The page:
Box Office Blues: A Slow Start for Movie Theaters in 2011

By: Stephen Babcock

TRF 235


Ever since I was a little kid I used to love going to the movies. The whole idea of my parents, my siblings, and I climbing in our car and driving to the local theater was always really exciting and fun. The lights of the building, the sounds of quiet chatter and popcorn popping, I loved everything about it.  As I grew into an adult, I still love going to the movies today. However, it seems that American audiences have a different opinion on going out to the movies.

For the beginning of this year, the movie industry has had its worst start since 1990 (Swaine 1). It is estimated that only seventy nine million film tickets have been sold so far for the month of January, which is the lowest in ten years (Swaine 1). January is usually a slow time in the entertainment industry after the blowout during the holiday season, but this has been worse than previous years. With 2010 also ending on a low note, this could easily be the cause for the slow start in 2011. So far the numbers show that American cinemas have grossed a total of $636.7 million, which is down thirty percent from last January’s profits of $933.9 million (Swaine 1). Movies like The Kings Speech and Black Swan seemed provide a glimmer of hope for the film industry in January but even with twelve Oscar nominations and five Oscar nominations respectively, these two juggernaut films cannot seem to carry the rest of the film industry and the loss of interest in going out to the cinema. There were also only 9 movies released in January compared to the average 14 of 15 in previous years (Gray 1). This hurts ticket sales because if movies are not being released, then no money can be made.

DVD sales and the pirating of movies online is a possible cause for the decline of attendance at the box office. Audiences seem much more content to stay in and watch a DVD or download a movie on their computer than brave the winter weather and hit the nearest multiplex (Swaine 1). With the effortlessness and ease of lying on the couch and never having to jump in the car, who would not want to just stay in and watch movies from home?

Another factor that may cause the decline of sales at the box office is the new boom in 3D televisions and the technology that follows them. 3D televisions offer a whole new feel to the home movie experience. Instead of paying extra at the box office, any consumer can pay for a new 3D television and get a similar experience to a movie theater at home. Companies like RealD, the company behind the 3D glasses and technology at the movie theater, is now partnering up with Samsung to include their technology into the brand’s 3D televisions (Graser 1). This pairing was created in hopes that this would draw more consumers to purchasing 3D TVs. Though sales were low for HDTV/3D TVs last year (around five percent), the brand is hopeful that this will increase the quality in their televisions and also give them a needed edge over competitors (Graser 1). Even the glasses for the 3D TVs are planning to change as well. Samsung and RealD plan on offering 3D glasses to television owners that are similar to the glasses used at the multiplex. These will be cheaper and will be just as effective as their movie theater counterparts (Graser 1). This will eliminate the $150 cost that is associated with the current glasses for the televisions on the market today. With all these advancements being made to the 3D TV technology, this could also be a factor to why the film industry is doing so poorly when it comes to ticket sales.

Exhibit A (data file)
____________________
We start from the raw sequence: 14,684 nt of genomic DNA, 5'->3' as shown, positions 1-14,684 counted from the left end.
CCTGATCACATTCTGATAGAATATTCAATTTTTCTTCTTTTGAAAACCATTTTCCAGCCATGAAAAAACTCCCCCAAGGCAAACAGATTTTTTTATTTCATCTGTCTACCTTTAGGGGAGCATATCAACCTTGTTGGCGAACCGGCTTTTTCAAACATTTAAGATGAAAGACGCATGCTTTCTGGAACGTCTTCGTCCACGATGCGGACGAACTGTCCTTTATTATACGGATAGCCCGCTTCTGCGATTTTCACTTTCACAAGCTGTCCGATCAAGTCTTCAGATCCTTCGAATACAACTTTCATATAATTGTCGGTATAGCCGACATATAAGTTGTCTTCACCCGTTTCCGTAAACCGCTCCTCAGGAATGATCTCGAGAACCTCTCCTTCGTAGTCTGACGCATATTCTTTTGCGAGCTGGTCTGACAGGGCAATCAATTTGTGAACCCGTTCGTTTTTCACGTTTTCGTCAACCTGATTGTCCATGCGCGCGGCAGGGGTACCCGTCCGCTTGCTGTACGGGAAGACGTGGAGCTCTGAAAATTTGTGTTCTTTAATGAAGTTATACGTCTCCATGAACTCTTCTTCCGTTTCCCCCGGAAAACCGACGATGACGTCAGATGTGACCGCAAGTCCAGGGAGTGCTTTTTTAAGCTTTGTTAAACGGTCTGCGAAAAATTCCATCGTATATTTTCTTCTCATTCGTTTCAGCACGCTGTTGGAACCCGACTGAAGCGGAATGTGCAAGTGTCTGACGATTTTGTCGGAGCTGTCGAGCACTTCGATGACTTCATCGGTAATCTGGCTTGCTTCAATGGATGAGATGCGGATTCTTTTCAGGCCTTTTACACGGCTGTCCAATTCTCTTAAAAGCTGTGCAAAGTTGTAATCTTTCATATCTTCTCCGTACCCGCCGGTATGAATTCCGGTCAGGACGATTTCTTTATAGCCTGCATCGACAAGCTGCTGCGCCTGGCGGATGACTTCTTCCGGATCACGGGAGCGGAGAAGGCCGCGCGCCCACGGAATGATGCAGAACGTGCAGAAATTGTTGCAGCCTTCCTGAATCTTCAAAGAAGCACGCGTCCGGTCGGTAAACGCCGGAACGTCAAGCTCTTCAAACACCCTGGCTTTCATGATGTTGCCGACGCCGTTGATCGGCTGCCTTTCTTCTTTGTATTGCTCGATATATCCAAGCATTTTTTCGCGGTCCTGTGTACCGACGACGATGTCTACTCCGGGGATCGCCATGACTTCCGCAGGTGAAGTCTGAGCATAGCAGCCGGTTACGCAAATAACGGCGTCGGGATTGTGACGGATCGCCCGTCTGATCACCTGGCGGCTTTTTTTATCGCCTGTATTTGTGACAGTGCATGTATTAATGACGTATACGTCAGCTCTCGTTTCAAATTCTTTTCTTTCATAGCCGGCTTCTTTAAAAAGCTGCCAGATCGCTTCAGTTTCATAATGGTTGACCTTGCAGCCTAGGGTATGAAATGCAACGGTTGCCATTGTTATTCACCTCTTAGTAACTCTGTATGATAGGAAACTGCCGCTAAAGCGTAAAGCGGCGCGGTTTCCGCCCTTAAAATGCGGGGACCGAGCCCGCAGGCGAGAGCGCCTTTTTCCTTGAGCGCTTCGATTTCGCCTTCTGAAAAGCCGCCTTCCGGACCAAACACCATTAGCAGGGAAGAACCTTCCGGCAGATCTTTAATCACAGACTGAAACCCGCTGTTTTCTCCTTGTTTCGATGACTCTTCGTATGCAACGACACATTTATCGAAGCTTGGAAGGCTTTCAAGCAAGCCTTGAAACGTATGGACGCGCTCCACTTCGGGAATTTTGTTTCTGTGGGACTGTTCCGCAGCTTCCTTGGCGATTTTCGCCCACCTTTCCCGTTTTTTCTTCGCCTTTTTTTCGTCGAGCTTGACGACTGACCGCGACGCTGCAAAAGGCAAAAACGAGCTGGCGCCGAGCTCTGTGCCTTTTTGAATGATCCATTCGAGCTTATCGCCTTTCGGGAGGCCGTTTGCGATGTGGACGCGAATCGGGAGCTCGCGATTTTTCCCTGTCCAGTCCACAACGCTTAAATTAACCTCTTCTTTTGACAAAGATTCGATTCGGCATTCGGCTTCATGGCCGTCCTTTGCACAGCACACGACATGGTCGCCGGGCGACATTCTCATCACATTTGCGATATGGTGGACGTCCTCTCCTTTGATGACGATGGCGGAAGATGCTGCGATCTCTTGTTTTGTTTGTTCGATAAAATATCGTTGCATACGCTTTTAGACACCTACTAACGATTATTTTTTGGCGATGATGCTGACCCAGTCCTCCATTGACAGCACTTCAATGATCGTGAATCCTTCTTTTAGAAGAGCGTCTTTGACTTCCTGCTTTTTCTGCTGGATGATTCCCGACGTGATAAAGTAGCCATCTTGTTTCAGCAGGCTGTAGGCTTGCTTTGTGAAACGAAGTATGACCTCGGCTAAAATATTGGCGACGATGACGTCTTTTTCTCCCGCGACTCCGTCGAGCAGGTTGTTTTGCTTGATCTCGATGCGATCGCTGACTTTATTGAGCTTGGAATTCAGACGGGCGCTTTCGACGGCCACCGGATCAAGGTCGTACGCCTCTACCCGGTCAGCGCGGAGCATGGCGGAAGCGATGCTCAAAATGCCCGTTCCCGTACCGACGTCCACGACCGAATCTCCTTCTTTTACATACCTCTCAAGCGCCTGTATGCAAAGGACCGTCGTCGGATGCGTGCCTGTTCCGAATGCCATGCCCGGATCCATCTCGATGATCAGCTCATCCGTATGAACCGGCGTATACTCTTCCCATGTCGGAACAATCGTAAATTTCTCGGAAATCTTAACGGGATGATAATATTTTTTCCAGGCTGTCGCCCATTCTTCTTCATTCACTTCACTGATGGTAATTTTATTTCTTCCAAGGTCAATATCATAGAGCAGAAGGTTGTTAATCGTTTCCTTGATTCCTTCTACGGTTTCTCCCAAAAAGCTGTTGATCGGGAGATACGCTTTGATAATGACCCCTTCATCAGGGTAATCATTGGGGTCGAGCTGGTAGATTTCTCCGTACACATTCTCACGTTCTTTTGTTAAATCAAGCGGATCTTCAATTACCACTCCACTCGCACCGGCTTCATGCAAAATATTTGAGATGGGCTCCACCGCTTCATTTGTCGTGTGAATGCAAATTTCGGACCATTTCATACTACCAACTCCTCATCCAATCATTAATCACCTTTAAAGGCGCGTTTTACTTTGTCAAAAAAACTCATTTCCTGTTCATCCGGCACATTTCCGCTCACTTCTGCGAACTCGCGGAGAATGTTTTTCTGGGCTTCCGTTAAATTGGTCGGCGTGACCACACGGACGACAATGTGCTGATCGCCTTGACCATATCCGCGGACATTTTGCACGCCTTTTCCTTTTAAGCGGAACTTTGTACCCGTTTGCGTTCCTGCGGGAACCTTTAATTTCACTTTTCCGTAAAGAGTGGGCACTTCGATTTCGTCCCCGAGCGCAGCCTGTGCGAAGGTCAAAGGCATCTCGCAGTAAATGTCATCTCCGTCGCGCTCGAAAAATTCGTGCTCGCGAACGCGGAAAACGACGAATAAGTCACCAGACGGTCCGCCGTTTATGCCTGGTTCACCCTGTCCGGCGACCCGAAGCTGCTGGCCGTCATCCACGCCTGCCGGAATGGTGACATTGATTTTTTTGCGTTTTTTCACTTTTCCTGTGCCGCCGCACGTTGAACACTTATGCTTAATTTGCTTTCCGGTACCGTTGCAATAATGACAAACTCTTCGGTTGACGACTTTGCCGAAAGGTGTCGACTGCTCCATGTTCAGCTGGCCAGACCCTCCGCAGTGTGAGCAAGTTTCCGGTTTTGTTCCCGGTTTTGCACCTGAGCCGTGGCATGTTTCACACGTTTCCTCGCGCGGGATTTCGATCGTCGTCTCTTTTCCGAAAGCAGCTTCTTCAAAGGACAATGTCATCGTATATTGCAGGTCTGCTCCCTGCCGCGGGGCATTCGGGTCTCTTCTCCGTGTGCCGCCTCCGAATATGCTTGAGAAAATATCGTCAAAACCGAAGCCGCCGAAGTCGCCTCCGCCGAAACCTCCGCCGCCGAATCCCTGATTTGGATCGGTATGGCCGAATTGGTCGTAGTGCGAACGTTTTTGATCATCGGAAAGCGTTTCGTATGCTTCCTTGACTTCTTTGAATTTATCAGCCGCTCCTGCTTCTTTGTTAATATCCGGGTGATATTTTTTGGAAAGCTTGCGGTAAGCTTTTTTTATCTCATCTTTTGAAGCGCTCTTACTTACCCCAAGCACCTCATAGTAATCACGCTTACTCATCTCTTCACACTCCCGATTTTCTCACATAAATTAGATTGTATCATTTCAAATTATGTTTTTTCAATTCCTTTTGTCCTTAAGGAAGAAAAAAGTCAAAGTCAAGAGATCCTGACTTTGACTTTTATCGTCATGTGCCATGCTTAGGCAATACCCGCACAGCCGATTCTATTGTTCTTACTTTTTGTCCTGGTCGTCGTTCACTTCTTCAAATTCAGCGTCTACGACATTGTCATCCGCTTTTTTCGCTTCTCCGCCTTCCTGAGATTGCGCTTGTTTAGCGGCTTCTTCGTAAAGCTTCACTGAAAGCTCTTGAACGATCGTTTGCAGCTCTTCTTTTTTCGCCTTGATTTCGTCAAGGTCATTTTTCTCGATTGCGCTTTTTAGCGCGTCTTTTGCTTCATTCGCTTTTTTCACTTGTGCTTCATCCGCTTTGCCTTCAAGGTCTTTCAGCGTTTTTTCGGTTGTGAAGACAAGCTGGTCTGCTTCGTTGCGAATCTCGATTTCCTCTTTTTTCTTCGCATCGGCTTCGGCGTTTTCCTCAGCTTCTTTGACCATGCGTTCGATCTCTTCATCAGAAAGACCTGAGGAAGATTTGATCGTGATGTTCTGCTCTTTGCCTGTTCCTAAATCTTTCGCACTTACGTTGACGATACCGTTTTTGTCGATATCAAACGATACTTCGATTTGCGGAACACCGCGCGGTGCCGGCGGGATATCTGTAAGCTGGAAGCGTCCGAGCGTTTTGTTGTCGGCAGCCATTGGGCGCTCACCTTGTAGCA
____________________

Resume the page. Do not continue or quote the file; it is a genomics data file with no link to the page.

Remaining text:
However, there is some good news for movie theaters in the 3D market. IMAX is having a great new year with the digital re-mastering of its films. According to the IMAX, “the company had a banner year with its digitally remastered films”, taking in a record $546 million for the year, more than twice 2009’s $270 million (

Even for a movie fan like myself, the box office has a lot to keep up with when competing for my attention. From new TVs to DVD sales and piracy on the rise, it is easy to see why so many people are skipping out on the box office all together. Though the year is still young and IMAX films are doing well in theaters, it will be interesting to watch and see how the film industry handles this year with box office sales.

Works Cited

“2010 A Terrible Year For Movie Attendance.” The Internet Movie Database (IMDb).

3 Jan. 2011. Web. 21 Feb. 2011. <>.

Graser, Marc. “Samsung, RealD Team up for New 3D Display.”

Variety, 4 Jan. 2011. Web. 9 Feb. 2011. <>.

Gray, Brandon. “January Attendance Was a 20-Year Low.” Box Office Mojo. 8 Feb.

2011. Web. 20 Feb. 2011. <>.

Swaine, John. “US Film Industry Has Worst January in 20 Years.”

30 Jan. 2011. Web. 10 Feb. 2011. <>.

This entry was posted in Film, Uncategorized. Bookmark the permalink.

Leave a Reply

Your email address will not be published. Required fields are marked *